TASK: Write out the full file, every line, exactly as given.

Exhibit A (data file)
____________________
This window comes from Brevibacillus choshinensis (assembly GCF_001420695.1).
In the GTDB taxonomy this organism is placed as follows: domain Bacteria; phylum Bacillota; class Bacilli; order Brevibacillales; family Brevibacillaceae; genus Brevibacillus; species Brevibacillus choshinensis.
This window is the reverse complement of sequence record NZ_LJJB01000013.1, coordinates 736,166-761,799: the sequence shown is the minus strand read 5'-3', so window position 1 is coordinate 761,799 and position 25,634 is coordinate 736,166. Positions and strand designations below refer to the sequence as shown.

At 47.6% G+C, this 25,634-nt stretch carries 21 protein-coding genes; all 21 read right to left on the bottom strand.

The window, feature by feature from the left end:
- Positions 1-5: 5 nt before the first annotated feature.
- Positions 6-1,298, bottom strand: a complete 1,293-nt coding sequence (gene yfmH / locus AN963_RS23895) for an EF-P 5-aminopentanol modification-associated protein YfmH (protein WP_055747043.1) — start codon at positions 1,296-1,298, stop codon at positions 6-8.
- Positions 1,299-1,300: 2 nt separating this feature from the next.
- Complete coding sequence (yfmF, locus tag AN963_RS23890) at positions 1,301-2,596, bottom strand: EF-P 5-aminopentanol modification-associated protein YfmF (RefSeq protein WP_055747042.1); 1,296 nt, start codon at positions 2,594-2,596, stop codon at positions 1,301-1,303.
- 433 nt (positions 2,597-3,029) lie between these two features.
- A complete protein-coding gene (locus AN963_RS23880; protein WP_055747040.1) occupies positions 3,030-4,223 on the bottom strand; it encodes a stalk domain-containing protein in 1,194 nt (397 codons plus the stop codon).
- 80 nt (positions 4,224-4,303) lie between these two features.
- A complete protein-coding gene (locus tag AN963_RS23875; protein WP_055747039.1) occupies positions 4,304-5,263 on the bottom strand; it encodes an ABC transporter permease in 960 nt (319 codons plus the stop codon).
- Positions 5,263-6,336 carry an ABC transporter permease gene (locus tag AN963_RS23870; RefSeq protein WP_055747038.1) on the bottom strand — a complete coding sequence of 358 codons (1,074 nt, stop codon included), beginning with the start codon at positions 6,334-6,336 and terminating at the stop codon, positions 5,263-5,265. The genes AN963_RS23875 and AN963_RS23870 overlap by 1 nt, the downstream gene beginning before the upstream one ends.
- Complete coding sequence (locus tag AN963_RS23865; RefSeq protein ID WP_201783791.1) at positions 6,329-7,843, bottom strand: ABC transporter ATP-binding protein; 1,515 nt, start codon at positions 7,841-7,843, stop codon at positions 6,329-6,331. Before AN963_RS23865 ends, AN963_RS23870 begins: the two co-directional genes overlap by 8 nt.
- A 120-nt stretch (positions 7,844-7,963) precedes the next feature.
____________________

This window comes from Brevibacillus choshinensis (assembly GCF_001420695.1).
In the GTDB taxonomy this organism is placed as follows: domain Bacteria; phylum Bacillota; class Bacilli; order Brevibacillales; family Brevibacillaceae; genus Brevibacillus; species Brevibacillus choshinensis.
This window is the reverse complement of sequence record NZ_LJJB01000013.1, coordinates 736,166-761,799: the sequence shown is the minus strand read 5'-3', so window position 1 is coordinate 761,799 and position 25,634 is coordinate 736,166. Positions and strand designations below refer to the sequence as shown.

At 47.6% G+C, this 25,634-nt stretch carries 21 protein-coding genes; all 21 read right to left on the bottom strand.

The window, feature by feature from the left end:
- Positions 1-5: 5 nt before the first annotated feature.
- Positions 6-1,298, bottom strand: a complete 1,293-nt coding sequence (gene yfmH / locus AN963_RS23895) for an EF-P 5-aminopentanol modification-associated protein YfmH (protein WP_055747043.1) — start codon at positions 1,296-1,298, stop codon at positions 6-8.
- Positions 1,299-1,300: 2 nt separating this feature from the next.
- Complete coding sequence (yfmF, locus tag AN963_RS23890) at positions 1,301-2,596, bottom strand: EF-P 5-aminopentanol modification-associated protein YfmF (RefSeq protein WP_055747042.1); 1,296 nt, start codon at positions 2,594-2,596, stop codon at positions 1,301-1,303.
- 433 nt (positions 2,597-3,029) lie between these two features.
- A complete protein-coding gene (locus AN963_RS23880; protein WP_055747040.1) occupies positions 3,030-4,223 on the bottom strand; it encodes a stalk domain-containing protein in 1,194 nt (397 codons plus the stop codon).
- 80 nt (positions 4,224-4,303) lie between these two features.
- A complete protein-coding gene (locus tag AN963_RS23875; protein WP_055747039.1) occupies positions 4,304-5,263 on the bottom strand; it encodes an ABC transporter permease in 960 nt (319 codons plus the stop codon).
- Positions 5,263-6,336 carry an ABC transporter permease gene (locus tag AN963_RS23870; RefSeq protein WP_055747038.1) on the bottom strand — a complete coding sequence of 358 codons (1,074 nt, stop codon included), beginning with the start codon at positions 6,334-6,336 and terminating at the stop codon, positions 5,263-5,265. The genes AN963_RS23875 and AN963_RS23870 overlap by 1 nt, the downstream gene beginning before the upstream one ends.
- Complete coding sequence (locus tag AN963_RS23865; RefSeq protein ID WP_201783791.1) at positions 6,329-7,843, bottom strand: ABC transporter ATP-binding protein; 1,515 nt, start codon at positions 7,841-7,843, stop codon at positions 6,329-6,331. Before AN963_RS23865 ends, AN963_RS23870 begins: the two co-directional genes overlap by 8 nt.
- A 120-nt stretch (positions 7,844-7,963) precedes the next feature.